It's no longer news that the most lucrative career path in this decade is software-based. Coding, cloud computing, software development, and other computer-related businesses are gold mines. This decade, a relatively new career path became popular and millions of people around the world want a slice.
SAAS is an acronym for “software as a service”. It is a part of cloud computing that involves the licensing of software on a subscription or sales basis. The software is typically centrally hosted and subscribers have access to the service as long as their subscription is running. You can also sell the software and collect a one-time payment for it. The best part about this branch of technology is that individuals can offer these services just like big companies. Keep reading to find out how. These are five steps to start selling SAAS:
1. Come up With a Creative Service
Breaking into the SAAS field as a worker under an already established company is one thing, but starting your sales is a completely different ball game. You need to make sure that the service you provide is an attractive one. Take Google for example. When people hear the term search engine, the first thing that comes to mind is Google. However, there are over 140 search engines and directories across the globe. Google has been able to dominate the global market by creating an ideal company profile and excellent services. Now, billions of people around the world depend on Google's various services and millions of businesses depend on them too.
2. Know Your Competitors
If your creative idea has never been attempted by anyone, you might not need to worry too much about studying the competition to gain an edge. However, you still need to do due diligence to ensure that no one else has started offering the software you're planning to offer with the same name, design, or technology. While businesses are allowed to compete, bluntly copying another company might leave you with lawsuits that will bankrupt your startup even before you get a chance to enjoy your profits. Studying your competition will also help you learn the latest trends in the software world. You'll be able to provide a service that is in demand, not one that is becoming obsolete.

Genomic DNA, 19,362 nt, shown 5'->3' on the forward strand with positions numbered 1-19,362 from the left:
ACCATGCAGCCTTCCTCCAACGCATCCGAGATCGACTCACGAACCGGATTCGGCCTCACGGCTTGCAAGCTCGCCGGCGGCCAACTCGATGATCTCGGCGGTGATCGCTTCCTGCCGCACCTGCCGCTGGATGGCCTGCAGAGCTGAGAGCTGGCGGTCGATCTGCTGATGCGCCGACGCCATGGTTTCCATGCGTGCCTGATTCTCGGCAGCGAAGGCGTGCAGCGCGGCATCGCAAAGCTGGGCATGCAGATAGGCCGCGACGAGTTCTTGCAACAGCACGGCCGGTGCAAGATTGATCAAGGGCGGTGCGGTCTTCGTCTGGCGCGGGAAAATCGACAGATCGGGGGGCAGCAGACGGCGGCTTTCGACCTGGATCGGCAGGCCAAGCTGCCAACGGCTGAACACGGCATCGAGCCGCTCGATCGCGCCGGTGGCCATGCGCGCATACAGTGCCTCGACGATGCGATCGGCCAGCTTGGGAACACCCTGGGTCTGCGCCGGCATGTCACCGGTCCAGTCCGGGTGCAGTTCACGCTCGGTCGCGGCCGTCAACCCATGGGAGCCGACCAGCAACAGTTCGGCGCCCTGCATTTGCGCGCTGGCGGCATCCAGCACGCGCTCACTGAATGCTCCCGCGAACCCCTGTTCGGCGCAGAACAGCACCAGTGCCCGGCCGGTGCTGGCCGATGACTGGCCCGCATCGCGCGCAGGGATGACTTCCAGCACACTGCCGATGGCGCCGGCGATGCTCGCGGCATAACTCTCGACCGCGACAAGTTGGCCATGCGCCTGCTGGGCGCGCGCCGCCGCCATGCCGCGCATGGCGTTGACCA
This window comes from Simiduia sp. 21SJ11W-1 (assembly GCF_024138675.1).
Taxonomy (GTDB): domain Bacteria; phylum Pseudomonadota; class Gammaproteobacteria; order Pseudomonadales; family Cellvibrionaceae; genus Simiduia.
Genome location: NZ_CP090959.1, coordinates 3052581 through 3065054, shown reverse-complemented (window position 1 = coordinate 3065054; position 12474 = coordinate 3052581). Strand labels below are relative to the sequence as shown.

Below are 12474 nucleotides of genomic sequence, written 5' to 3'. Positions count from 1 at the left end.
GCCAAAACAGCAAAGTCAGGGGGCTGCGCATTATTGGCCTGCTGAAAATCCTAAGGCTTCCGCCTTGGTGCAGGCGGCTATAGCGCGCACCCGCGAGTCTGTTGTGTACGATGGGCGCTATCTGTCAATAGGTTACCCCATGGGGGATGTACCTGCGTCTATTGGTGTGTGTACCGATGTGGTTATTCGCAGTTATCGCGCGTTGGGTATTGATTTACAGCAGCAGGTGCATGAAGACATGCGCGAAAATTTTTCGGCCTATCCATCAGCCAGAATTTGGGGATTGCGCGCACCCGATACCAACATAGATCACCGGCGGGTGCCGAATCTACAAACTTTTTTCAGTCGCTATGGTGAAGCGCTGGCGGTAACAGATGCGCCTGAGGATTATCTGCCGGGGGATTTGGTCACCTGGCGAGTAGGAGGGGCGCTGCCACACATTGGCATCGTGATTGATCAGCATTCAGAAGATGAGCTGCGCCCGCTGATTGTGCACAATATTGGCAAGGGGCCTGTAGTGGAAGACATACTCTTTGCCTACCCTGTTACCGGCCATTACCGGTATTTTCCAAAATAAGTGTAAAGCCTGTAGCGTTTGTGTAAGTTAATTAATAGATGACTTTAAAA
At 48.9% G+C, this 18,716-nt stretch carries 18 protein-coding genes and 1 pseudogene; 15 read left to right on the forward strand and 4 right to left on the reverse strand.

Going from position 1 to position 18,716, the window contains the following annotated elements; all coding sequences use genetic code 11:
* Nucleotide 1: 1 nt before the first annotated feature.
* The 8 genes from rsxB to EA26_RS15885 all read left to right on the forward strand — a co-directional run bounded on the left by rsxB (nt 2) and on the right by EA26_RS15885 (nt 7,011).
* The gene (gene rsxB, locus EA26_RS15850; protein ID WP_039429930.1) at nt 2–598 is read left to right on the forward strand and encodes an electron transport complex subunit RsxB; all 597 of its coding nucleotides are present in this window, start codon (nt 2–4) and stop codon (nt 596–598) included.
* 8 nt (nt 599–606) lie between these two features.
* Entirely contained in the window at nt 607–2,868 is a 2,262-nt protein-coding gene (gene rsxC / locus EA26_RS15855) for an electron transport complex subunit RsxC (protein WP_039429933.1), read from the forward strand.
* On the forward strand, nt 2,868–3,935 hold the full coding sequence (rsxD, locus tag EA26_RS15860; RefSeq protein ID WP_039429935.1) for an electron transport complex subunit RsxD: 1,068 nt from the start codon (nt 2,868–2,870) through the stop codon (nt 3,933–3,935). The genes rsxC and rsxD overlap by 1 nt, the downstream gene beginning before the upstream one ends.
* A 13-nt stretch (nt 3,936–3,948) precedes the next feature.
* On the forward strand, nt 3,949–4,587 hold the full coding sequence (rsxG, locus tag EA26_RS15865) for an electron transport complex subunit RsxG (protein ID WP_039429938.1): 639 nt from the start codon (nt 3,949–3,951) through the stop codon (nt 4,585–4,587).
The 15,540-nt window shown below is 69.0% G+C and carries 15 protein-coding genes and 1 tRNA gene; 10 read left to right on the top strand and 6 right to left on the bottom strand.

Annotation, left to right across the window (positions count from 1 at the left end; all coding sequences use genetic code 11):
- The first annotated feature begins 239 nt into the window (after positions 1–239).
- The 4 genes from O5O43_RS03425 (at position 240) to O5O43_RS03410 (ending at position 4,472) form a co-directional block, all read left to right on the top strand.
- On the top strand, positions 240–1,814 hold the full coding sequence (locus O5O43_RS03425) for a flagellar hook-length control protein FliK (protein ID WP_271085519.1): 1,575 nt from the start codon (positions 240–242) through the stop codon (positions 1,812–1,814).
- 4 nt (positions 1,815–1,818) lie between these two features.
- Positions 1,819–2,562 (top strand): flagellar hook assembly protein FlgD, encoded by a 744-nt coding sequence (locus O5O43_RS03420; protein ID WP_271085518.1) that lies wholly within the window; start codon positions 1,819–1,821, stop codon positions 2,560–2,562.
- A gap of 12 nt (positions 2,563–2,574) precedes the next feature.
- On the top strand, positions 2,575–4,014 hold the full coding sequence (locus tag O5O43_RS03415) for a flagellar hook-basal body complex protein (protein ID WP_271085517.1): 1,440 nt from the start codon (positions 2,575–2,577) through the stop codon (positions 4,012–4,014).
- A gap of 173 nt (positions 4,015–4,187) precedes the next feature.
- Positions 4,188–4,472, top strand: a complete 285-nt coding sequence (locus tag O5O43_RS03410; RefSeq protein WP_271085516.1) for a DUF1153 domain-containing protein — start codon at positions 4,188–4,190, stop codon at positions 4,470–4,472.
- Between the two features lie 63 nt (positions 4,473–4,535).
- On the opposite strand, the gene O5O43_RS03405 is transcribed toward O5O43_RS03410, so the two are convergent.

3. Start Building a Network
So you've got a solid idea and you've checked out the competition; the next way forward is to start building a solid network. Many SAAS products fail not because they weren't efficient but because not enough people heard about them. With the right network, you can spread the word about your product even before it is launched. However, be careful about who you tell your software ideas. It's a cold world out there and many web developers would be willing to steal your idea and patent it before you've got the chance to launch. Some reliable places to meet SAAS founders are SAAS Mantra and SaaStr Annual.
4. Check All Legal Boxes
As stated above, it's a cold world out there and there is always another company or individual plotting to take over your idea right after you fall. This is why everything you do should be by the books. First things first, patent the technology and your product name. Meet with a legal team in the SAAS industry for information about protecting your product and checking all the legal boxes for software owners. If you are working with venture capital, don't sign any document until you have shown it to your lawyer. Make sure that no loophole will cost you your company in the long run.
5. Market Aggressively
Don't wait until after your product has gone live to start marketing. Involve a trusted marketing agency in the process as early as possible. No, it's not something that you can do by yourself just in case you were wondering. The best marketing agencies typically launch solid digital marketing campaigns but they also explore some traditional marketing avenues. It might cost a lot of money but it is usually worth it.
As a final tip for breaking into the SAAS market in 2021, make sure that your service adds value. It doesn't matter if you invest billions of dollars into a SAAS product; if it doesn't add value to the life and businesses of users, it will burn brightly and burn out before you get returns. Like with every other business, there is always a risk that you may not succeed. With a solid plan and execution, you will mitigate that risk significantly.